# How do I adjust for inflation?

I will begin by saying that I have very little knowledge about economics, so don't make any presumptions.

My problem is that I want to calculate the actual value of gold in Swedish Krona(SEK) for the last 15 years, accounting for the overall inflation. I have calculated some average prices as well as having researched the inflation rate of the Swedish Krona. The information is listed below.

Average Price/Gram
Year 2000: 81,21 kr
Year 2001: 89,90 kr
Year 2002: 96,54 kr
Year 2003: 94,65 kr
Year 2004: 96,89 kr
Year 2005: 105,63 kr
Year 2006: 144,82 kr
Year 2007: 149,54 kr
Year 2008: 179,83 kr
Year 2009: 236,83 kr
Year 2010: 279,83 kr
Year 2011: 324,20 kr
Year 2012: 363,68 kr
Year 2013: 299,28 kr
Year 2014: 275,83 kr
Year 2015: 315,10 kr

Yearly Inflation
Year 2000: 0,98%
Year 2001: 2,66%
Year 2002: 2,08%
Year 2003: 1,27%
Year 2004: 0,28%
Year 2005: 0,88%
Year 2006: 1,64%
Year 2007: 3,45%
Year 2008: 0,90%
Year 2009: 0,58%
Year 2010: 2,34%
Year 2011: 2,29%
Year 2012: -0,05%
Year 2013: 0,14%
Year 2014: -0,31%
Year 2015: 0,05%

Now, I request nothing more than a methodology. If you know of a somewhat accurate formula that would result in inflation adjusted values, please do share. Please remember to also include an example of how you would make use of it. Thank you for your time and effort.

First it would be about the index used to take account inflation.

There are different indexes for calculating inflation, for example there could be by national prices for consumer or national prices for producer or other references as index calculations. Every index has its own methodology.

To take this example and crunch it with the numbers provided we'll assume the inflation was calculated with the National prices for consumer with a basic market basket of prices for swiss on the different periods and then the inflation was calculated by the change of values in the index for every period.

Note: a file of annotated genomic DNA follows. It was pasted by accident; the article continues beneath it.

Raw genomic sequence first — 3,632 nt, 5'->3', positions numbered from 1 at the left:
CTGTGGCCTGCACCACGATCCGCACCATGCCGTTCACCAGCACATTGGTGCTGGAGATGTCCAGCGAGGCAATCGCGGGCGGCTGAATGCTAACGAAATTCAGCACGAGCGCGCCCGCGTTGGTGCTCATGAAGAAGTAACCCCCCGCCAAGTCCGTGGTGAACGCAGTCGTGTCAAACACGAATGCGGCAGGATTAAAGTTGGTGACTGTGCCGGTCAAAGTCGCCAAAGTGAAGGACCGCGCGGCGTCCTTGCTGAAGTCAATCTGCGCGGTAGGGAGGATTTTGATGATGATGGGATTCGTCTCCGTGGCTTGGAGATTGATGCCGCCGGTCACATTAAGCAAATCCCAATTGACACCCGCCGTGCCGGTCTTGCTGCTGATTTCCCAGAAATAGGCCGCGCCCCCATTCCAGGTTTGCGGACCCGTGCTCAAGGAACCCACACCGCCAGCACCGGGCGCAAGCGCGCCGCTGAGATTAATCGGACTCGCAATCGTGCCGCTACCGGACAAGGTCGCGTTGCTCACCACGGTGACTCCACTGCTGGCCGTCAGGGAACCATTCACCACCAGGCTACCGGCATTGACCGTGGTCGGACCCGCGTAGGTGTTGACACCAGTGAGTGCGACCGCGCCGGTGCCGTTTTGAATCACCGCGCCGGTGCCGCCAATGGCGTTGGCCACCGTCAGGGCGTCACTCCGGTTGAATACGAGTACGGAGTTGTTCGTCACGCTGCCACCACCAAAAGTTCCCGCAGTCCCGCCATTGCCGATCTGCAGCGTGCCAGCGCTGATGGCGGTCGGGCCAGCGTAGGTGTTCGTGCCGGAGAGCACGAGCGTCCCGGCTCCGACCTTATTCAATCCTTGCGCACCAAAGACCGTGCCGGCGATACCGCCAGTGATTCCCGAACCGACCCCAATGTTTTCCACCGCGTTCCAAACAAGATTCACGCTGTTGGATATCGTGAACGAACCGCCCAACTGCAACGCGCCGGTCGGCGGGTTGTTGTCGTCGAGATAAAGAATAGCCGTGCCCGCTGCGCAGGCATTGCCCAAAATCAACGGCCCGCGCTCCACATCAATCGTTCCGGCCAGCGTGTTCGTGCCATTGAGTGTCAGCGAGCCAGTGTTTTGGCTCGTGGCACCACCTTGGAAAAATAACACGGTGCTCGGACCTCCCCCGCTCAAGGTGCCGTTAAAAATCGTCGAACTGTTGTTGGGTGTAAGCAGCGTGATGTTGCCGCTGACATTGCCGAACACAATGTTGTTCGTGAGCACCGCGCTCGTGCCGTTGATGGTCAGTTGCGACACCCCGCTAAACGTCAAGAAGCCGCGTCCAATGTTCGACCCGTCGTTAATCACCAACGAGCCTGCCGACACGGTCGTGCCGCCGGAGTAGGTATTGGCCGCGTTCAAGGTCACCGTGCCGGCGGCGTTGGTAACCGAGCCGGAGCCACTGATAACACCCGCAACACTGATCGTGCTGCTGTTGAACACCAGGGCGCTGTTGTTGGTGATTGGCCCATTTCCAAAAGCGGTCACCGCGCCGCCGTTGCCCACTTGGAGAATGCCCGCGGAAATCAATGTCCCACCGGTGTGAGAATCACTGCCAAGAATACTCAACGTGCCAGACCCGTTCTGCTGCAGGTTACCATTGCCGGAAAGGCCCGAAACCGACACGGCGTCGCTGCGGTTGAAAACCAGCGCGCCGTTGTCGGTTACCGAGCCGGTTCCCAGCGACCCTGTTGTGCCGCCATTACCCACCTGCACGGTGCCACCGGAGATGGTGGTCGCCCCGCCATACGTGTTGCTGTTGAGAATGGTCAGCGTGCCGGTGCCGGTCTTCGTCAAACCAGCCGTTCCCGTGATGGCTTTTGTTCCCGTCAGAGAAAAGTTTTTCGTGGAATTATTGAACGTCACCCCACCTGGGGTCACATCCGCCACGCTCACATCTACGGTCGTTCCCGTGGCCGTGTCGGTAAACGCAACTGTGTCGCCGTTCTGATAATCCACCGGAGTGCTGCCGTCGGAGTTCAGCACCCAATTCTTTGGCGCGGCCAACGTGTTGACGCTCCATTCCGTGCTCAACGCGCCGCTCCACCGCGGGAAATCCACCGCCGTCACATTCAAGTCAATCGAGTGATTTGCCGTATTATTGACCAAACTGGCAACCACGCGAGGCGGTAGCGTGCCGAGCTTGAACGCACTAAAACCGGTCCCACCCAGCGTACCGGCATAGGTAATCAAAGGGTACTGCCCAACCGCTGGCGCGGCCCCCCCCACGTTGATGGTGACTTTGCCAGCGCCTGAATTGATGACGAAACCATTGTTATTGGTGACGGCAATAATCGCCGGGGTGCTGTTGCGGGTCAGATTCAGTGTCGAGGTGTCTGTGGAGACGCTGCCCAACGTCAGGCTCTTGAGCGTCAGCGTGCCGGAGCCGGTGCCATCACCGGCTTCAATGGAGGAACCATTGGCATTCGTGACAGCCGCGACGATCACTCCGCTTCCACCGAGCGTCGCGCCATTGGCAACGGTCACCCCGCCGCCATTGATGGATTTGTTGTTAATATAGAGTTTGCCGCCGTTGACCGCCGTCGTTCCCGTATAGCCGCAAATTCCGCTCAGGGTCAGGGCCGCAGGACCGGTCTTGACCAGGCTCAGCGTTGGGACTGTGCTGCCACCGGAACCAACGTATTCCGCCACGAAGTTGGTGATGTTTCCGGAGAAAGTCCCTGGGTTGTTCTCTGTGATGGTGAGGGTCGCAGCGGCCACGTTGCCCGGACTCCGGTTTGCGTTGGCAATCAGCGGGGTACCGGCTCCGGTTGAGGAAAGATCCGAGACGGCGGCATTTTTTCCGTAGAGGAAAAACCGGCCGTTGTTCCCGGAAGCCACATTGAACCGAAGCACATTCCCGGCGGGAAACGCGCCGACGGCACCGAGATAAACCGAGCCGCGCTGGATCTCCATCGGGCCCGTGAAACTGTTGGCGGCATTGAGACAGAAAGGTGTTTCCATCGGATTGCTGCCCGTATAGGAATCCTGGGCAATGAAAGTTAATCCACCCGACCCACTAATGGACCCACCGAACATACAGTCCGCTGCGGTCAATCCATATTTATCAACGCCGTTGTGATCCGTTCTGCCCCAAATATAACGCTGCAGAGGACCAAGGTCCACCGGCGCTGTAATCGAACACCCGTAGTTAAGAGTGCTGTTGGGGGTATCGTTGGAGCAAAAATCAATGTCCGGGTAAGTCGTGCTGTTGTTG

Taken this on account note that inflation is a percentual change of a wide selected prices or quantities change depending on the methodology.

So the inflation shown in your data comes from a change on index, the base index from wich the changes will be calculated generally has to be a period of realtive economic estability.

In this case we'll assume the base period as year 2000 because is the starting period of your data. The Index for base period will be 100.

Year 2000
Inflation .98%
Index 100

From there we will calculate the value of the other indexes.

To do this we aply the aritmethic formula

(%Inflation+1)*(Prior year index)

For example

2001 Index will be = (1+.0266)*(100) = 102.66

2002 Index will be = (1+.0206)*(102.66) = 104.77

2003 Index will be = (1+.0127)*(104.77) = 106.11

The running totals are :

Having the index values then we can take the price of a commoditie or a service we want to take inflation on by account. The price with inflation is called "Nominal Price" and the one without inflation is "Real Price To do this we employ the arithmetic formula:

(Nominal Price for Selected Year)*((Index of year selected)/(Index of base year))

For 2000 Real Price = (81.21)*(100/100) = 81.21

For 2001 Real Price = (89.9)*(102.66/100) = 92.29

For 2002 Real Price = (96.54)*(104.77/100) = 101.15

The Running Totals would be

I hope the explanation was not that technical or that thedious, we can enter in more detail or less detail but i guess this would be right.

You can apply the same methodology for montly or quarterly basis

Now you can see than given the general level of prices on swiss economy 2012 was the Peak year on real prices for the selected period.

But 'ill add that given that we live on a world economy and the price of gold is fixed by international exchanges betweeen coutries a theoritical calculation of the real price involves currency exchanges and more theory.

• If ever I need an example for explaining inflation... – 123 May 4 '16 at 14:56
• Great detailed answer. It would be good if you could improve the writing style: you could simplify, add punctuation, correct spelling, etc. – Fix.B. May 5 '16 at 3:51